Overreaching governmental restrictions including high fees, lengthy permitting delays, and hefty down payment requirements are three very real concerns faced by the homebuilding industry right now as it struggles to deliver affordable new housing product in response to millennial household formation, boomer move-ups, and domestic empty nesters.
1. My Permit Is Not Ready Yet!
According to the Wall Street Journal, a study by Trulia reflects that the supply of new housing in the U.S. isn’t keeping up with demand in part because of the local delays in getting building permits approved.
The average permit delays in major Florida cities were reported to be 6 months in Orlando, Tampa, and West Palm Beach and 8 months in Miami and Fort Lauderdale. To view the study table go here http://www.trulia.com/blog/trends/elasticity-2016/
Most cities are aware that permitting is an absolute priority and have taken steps to improve the situation mainly by the addition of staff. Time adds to the cost of a residential construction project and those costs typically get passed on to the end buyer.
It may be too late during the current cycle to make major overhauls, but governmental entities should consider making plans to revamp outdated systems during the next market downturn when things slow down. That way staff is less overburdened and modern efficient systems can be integrated into the process with the least interruption to the public it serves.
2. A $10,000 Bat Study? Holy Impact Fee Batman!
As home builders pick up the pace after a punishing downturn, they face a load of new regulations and higher fees governing everything from environmental quality and park access to requirements for a bat study to determine whether endangered bats are on the property. The cost? $10,000 or more according to a recent Wall Street Journal article.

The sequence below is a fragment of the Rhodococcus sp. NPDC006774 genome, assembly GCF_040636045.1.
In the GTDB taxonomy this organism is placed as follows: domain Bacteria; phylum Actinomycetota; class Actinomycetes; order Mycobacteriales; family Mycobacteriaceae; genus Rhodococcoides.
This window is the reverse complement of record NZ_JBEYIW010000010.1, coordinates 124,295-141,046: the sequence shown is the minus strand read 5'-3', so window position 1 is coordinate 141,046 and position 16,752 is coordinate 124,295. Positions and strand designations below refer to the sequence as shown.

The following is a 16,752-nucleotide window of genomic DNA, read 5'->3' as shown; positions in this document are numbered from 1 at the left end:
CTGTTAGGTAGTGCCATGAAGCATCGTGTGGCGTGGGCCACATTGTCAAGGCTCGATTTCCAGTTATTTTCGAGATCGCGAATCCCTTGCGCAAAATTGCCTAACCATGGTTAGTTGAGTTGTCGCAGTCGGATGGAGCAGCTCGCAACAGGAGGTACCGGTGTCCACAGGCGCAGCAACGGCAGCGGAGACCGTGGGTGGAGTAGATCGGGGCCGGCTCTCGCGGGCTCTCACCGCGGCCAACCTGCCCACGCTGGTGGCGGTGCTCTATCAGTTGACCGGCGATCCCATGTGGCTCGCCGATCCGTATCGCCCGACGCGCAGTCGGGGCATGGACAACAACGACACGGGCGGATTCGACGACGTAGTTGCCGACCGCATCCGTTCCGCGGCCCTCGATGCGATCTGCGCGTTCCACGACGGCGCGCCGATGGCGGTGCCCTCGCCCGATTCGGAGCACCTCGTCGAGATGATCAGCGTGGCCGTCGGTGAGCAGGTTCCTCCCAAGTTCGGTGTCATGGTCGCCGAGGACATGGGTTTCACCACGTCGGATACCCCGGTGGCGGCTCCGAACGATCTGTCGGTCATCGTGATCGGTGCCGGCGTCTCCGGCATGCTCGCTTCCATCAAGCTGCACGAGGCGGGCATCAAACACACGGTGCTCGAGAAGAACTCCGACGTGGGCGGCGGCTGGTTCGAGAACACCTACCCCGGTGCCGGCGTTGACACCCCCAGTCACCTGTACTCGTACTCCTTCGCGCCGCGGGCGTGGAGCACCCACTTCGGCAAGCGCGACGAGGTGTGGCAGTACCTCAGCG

Further, according to the National Association of Home Builders, the average cost for builders to comply with regulations has risen nearly 30% over the past five years. Housing research firm Zelman & Associates calculated that local “impact fees” charged to homebuilders to pay for services such as roads, sewers and parks have climbed 45% since 2005 to an average of $21,000 per home across 37 major markets.
These higher costs are passed on to prospective purchasers and as a result most builders have eschewed moderate priced entry level housing for high end luxury product that is less impacted by burdensome government fees and costs.
Impact fees and related studies are a way of life. Most home builders understand it and build it into their costs. Hopefully, forward thinking governmental entities will explore more ways to trade off fees and costs or provide incentives or subsidies in return for delivery of more affordable housing to a community.
No Loan for You!
In a recent article by the South Florida Business Journal, it was reported that Fannie Mae’s mortgage terms for Florida condos are more restrictive than in any other state. According to the Miami Association of Realtors, a condo buyer in Florida has to put 25 percent down; in all other states, its only 10 percent. That means the typical millennial couple would have to come up with $45,000 more than their counterparts in any other state. Not easy.
It is acknowledged that some of the governmental lending and underwriting safe guards borne out of the Great Recession may have helped keep the Miami condo market from getting too overheated although that is still playing itself out. Now may be a good time for governmental leaders of all parties to revisit some of those policies to find a balance between over regulation, providing thoughtful policy that helps the market finds its natural center and provide more moderately priced housing to those who need it most.
Walter Duke + Partners is a leading provider of valuation advisory and market metrics to the commercial real estate market in Florida. Celebrating its 40th year in business, Walter Duke + Partners has completed over 15,000 assignments in excess of a total of $30 billion in assignments from start-ups to Fortune 500 companies. www.walterdukeandpartners.com